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Programming

Your time to attend conferences is limited. However, if you are involved in software internationalization, you have to at least consider the International Unicode Conference. The IUC 28 is in Orlando, FL this year from Sep 7 through Sep 9. I've done a fair amount of complaining about charset conversions from browser to database in web applications, so I'm going to share a few of those pitfalls...
on Aug 25, 2005
We are all familiar with the following straightforward implementation of lazy-loaded Singleton pattern:     public class TestSingleton {  private static TestSingleton instance;  private TestSingleton() {}  public static synchronized TestSingleton getInstance() {    if (instance == null) {      instance = new TestSingleton();...
on Aug 24, 2005
I'm not really an early adopter...so I'm just discovering blog clients. I'm disappointed that after showing up so late to the party, I still can't comprehend the APIs. I thought they would have had time to fully bake by now, and that the specs would have lots of examples. Turns out this is just wishful thinking. I did a google search for blog client api. I found that the Blogger API and the...
on Aug 15, 2005
I've done a lot of recursive programming in Java. I like recursion. That's my weakness. Why? I don't know. Perhaps because I spent a good many years of my life studying logic and methodology of science at Berkeley. There's just a certain beauty to it. So, after many years of logic, when I took a course in LISP, I grew an admiration for it. However, that didn't stop me there. I moved to...
on Aug 3, 2005
Lewis & Chase's (not Lewis and Clark's) Java: Software Structures—designing & using data structures, 2nd edition seems like an excellent book. If you want to take another look at Java, this no-nonsense book demands a peak, and I'm puzzled why they have received such a low rating by Amazon readers. By the way, I've written a bit about programming on my blogs.sun.com page.
on Aug 3, 2005
Blogging coherently from a conference is incredibly difficult to do, but Matt Raible has done a great job with his notes on Dave Thomas' Intro to Ruby. Phil Windley reports on David Heinemeier Hansson's (Google/O'Reilly best hacker of the year) Ruby on Rails presentation. UPDATE: Matt Raible's report on the same Ruby on Rails presentation. For more OSCON 2005 goodness, see the O'Reilly news page.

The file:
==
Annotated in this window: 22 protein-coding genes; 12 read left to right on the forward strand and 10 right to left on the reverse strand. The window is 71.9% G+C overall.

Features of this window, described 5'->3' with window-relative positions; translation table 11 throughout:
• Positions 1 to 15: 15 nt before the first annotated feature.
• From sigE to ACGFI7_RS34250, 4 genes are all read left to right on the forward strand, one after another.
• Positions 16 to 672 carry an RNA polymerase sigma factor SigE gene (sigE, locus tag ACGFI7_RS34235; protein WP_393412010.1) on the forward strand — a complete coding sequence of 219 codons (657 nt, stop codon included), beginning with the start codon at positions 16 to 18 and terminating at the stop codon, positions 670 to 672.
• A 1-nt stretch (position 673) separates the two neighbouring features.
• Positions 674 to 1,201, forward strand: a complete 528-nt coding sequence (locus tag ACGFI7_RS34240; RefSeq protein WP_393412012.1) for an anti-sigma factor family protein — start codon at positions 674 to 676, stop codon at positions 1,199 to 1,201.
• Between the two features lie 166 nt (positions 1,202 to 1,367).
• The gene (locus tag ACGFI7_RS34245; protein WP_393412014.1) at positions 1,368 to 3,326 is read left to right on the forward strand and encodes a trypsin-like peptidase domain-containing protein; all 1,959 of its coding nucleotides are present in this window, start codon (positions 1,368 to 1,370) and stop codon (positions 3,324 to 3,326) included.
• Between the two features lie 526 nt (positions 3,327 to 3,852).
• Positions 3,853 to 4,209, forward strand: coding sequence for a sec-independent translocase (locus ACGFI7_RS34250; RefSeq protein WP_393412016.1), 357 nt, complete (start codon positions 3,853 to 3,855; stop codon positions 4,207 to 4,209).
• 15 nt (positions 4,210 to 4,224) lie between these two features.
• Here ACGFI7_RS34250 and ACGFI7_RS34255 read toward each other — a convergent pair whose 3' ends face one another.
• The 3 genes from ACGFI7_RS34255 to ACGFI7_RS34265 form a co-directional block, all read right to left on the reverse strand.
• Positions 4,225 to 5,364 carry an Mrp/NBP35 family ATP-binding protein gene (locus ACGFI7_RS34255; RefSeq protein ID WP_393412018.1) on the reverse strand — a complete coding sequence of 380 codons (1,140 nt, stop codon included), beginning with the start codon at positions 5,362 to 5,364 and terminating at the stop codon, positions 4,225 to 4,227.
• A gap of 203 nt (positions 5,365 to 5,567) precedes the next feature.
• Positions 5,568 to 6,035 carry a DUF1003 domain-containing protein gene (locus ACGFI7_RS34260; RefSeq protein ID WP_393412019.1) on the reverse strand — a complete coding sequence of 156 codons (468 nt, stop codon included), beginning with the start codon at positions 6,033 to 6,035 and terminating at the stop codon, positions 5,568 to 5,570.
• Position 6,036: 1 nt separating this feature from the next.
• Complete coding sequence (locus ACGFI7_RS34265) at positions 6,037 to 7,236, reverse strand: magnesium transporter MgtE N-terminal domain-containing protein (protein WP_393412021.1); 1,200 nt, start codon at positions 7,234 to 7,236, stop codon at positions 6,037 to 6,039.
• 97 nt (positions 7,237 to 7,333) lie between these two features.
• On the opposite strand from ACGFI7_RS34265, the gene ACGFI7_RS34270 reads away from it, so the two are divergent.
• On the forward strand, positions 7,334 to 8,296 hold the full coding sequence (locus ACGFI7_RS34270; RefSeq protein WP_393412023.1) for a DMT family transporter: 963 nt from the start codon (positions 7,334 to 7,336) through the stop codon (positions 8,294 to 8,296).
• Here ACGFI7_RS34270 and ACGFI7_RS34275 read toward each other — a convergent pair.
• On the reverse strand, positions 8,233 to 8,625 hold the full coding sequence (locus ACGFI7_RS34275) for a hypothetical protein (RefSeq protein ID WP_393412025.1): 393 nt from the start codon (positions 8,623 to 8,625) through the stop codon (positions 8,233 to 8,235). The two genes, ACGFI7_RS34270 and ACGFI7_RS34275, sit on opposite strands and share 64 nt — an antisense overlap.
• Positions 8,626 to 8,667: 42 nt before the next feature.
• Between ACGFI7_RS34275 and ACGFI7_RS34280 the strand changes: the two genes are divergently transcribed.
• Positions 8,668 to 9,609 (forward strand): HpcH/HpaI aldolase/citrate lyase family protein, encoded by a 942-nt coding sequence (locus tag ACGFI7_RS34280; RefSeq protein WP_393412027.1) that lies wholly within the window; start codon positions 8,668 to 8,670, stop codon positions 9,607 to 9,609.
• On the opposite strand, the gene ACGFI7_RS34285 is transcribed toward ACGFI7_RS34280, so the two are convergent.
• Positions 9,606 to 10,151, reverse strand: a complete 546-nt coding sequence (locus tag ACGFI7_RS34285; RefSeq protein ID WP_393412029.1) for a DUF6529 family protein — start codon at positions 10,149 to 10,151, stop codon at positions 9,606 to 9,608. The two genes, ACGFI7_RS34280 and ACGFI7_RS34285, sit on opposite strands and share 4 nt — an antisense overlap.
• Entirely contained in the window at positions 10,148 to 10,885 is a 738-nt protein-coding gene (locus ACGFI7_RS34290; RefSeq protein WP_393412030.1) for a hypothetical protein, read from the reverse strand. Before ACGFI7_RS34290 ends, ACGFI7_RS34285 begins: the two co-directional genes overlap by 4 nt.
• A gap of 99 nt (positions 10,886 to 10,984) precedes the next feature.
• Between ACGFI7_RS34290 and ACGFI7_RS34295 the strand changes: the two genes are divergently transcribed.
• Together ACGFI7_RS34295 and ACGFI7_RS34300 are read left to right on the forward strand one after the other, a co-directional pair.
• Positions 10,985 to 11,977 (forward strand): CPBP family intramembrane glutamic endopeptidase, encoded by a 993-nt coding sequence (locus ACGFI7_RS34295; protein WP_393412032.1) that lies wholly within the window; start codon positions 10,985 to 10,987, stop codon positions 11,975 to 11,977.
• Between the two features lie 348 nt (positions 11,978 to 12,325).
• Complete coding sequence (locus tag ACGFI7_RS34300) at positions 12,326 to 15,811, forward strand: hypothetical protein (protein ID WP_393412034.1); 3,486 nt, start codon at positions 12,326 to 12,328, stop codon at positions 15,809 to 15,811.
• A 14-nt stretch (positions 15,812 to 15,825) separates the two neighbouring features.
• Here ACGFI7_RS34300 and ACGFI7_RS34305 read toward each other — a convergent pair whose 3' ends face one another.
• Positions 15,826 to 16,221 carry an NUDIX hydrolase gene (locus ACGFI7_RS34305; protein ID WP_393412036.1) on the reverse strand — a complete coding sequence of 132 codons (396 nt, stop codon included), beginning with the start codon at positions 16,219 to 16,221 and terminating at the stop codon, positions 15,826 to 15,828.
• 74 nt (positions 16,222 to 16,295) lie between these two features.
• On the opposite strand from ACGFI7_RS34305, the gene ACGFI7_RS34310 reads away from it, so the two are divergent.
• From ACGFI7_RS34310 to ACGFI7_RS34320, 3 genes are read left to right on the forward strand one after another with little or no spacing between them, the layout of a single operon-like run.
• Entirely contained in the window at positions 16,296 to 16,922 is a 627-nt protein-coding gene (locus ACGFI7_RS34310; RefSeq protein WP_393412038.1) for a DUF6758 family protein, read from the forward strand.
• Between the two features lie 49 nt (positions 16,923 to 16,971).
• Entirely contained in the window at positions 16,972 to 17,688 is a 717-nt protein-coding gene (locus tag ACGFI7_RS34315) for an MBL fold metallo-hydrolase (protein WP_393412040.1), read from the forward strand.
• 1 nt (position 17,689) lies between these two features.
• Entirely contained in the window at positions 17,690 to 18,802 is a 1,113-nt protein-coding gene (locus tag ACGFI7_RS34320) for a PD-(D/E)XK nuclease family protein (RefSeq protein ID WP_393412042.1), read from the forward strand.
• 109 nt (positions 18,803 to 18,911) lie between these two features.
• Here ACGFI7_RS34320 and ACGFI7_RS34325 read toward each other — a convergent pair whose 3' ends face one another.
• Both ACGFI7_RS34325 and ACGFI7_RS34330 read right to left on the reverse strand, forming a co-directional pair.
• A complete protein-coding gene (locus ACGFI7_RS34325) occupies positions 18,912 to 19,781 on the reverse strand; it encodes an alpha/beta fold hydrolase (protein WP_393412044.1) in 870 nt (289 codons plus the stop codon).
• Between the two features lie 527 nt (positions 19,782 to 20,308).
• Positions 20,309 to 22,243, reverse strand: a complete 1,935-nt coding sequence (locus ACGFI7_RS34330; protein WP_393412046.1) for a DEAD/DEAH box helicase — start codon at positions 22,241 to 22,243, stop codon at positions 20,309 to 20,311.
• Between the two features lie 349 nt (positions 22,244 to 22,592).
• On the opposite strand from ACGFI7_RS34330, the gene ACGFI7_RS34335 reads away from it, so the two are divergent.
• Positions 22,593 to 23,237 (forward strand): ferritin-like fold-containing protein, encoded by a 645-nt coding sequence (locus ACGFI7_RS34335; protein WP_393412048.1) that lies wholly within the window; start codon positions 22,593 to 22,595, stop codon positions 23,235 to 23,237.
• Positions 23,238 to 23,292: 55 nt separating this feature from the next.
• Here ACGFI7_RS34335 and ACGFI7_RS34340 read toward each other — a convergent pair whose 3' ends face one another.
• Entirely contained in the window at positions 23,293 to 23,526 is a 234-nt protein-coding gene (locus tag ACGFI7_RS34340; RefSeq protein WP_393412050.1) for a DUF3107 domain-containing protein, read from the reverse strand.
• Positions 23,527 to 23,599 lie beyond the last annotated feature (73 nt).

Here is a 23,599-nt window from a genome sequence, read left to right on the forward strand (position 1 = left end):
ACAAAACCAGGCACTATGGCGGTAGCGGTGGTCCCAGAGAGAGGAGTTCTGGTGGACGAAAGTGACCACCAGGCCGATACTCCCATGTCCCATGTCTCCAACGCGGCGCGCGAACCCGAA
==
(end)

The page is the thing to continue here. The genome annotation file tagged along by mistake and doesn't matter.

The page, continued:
on Aug 3, 2005
Every profession has its share of workers who continue past their prime years of productivity. Maybe you've seen one...the overweight police officer who looks more at home in a Krispy Kreme shop than in his cruiser. I'm thinking software engineers have to "throw in the towel" sometime before 40...before the ol' brain loses too many working cells that can absorb it all. I'll admit that maybe it...
on Jul 22, 2005
Martin Fowler posted a good article on the idea of Language Workbenches, followed up by some nice links and more reading: http://www.martinfowler.com/articles/languageWorkbench.html and http://martinfowler.com/bliki/LanguageWorkbenchReadings.html
on Jun 24, 2005
Over on the O'Reilly website, our CTO Murugan wrote an article based on a developer survey we took at our company, spikesource. Its a good idea, often large tech companies would rather pay a focus group than ask the large number of engineers just down the hall. My number one choice didn't feature, a nice new 64bit laptop :*, hey, you can only ask, but joking aside there are some interesting...
on Jun 23, 2005
I've been working on a JDJ article comparing the latest releases of eclipse and netbeans. I knew both were obviously close to releasing significant updates but it crazy to see yet another round of public discussions about SWT and Swing. For all the hot air, both products and teams are more alike than they are different. Netbeans is free, Eclipse is free and yet both parties spend huge...
on Jun 7, 2005